Privacy Beyond Intellectual Freedom

Libraries and Digital Self-Sovereignty


  • Juliana Mestre Rutgers



philosophy of information, privacy, surveillance


In this paper, critical methods are used to develop a tri-part argument surrounding data privacy and its implications on digital self-sovereignty in the context of libraries. First, the introduction is used to expand on the changing landscape of privacy and librarianship in relation to the data collection rife among library vendors. Second, I turn to the philosophy of information to establish how personal data, as personally identifiable information, are integral to the constitution of the self and thus to digital self-sovereignty. Third, Derridean theory is used to explain how a loss of digital self-sovereignty impacts the very possibility of ethical intersubjectivity. The goal of this paper is to challenge assumptions about data privacy, digital self-sovereignty, and the impact on ethical intersubjectivity in the 21st century, thus contributing to the philosophical scaffolding around privacy as a value for librarianship.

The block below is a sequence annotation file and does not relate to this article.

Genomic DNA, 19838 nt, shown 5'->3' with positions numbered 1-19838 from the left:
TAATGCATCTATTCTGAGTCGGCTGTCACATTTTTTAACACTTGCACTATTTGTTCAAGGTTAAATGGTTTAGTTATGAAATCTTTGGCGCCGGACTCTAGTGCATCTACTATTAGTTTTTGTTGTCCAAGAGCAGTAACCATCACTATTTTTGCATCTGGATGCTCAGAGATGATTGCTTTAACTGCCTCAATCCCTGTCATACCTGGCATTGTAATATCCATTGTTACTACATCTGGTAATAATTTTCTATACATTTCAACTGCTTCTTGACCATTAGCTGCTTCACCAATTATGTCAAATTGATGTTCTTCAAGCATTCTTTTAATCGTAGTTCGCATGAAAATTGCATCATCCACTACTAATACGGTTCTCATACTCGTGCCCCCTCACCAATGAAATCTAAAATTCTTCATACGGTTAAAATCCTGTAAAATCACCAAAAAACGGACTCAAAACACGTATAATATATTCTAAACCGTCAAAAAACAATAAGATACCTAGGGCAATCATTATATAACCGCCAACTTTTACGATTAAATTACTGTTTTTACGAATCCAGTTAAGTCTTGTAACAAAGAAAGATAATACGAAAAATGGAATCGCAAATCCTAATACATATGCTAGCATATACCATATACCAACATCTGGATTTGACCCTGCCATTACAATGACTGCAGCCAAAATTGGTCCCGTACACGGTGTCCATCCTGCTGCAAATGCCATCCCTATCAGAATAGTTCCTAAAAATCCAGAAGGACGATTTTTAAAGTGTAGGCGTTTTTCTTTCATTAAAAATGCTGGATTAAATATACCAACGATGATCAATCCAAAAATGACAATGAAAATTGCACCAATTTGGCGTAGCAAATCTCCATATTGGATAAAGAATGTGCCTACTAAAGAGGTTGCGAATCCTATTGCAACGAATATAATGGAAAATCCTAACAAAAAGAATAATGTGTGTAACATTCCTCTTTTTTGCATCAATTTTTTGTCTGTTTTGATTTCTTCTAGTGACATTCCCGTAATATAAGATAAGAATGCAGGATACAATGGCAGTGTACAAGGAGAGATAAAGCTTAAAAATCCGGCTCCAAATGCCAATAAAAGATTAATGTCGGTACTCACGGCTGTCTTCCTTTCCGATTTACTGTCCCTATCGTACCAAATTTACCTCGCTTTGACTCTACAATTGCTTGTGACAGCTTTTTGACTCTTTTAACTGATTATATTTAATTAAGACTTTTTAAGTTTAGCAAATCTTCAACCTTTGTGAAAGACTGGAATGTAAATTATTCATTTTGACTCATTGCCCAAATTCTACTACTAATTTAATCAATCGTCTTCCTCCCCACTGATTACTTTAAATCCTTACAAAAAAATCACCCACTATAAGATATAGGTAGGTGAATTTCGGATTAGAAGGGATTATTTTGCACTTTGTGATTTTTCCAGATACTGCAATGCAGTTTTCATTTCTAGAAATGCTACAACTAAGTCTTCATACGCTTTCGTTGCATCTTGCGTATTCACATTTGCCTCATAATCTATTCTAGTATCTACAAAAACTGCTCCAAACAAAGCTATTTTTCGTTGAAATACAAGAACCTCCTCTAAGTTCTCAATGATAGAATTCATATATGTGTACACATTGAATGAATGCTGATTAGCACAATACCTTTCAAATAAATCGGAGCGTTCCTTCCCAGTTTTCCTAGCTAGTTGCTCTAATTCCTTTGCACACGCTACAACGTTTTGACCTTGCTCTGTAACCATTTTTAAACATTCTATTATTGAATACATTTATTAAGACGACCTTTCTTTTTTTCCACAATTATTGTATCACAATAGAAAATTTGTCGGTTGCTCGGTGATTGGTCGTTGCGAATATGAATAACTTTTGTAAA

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Juried Papers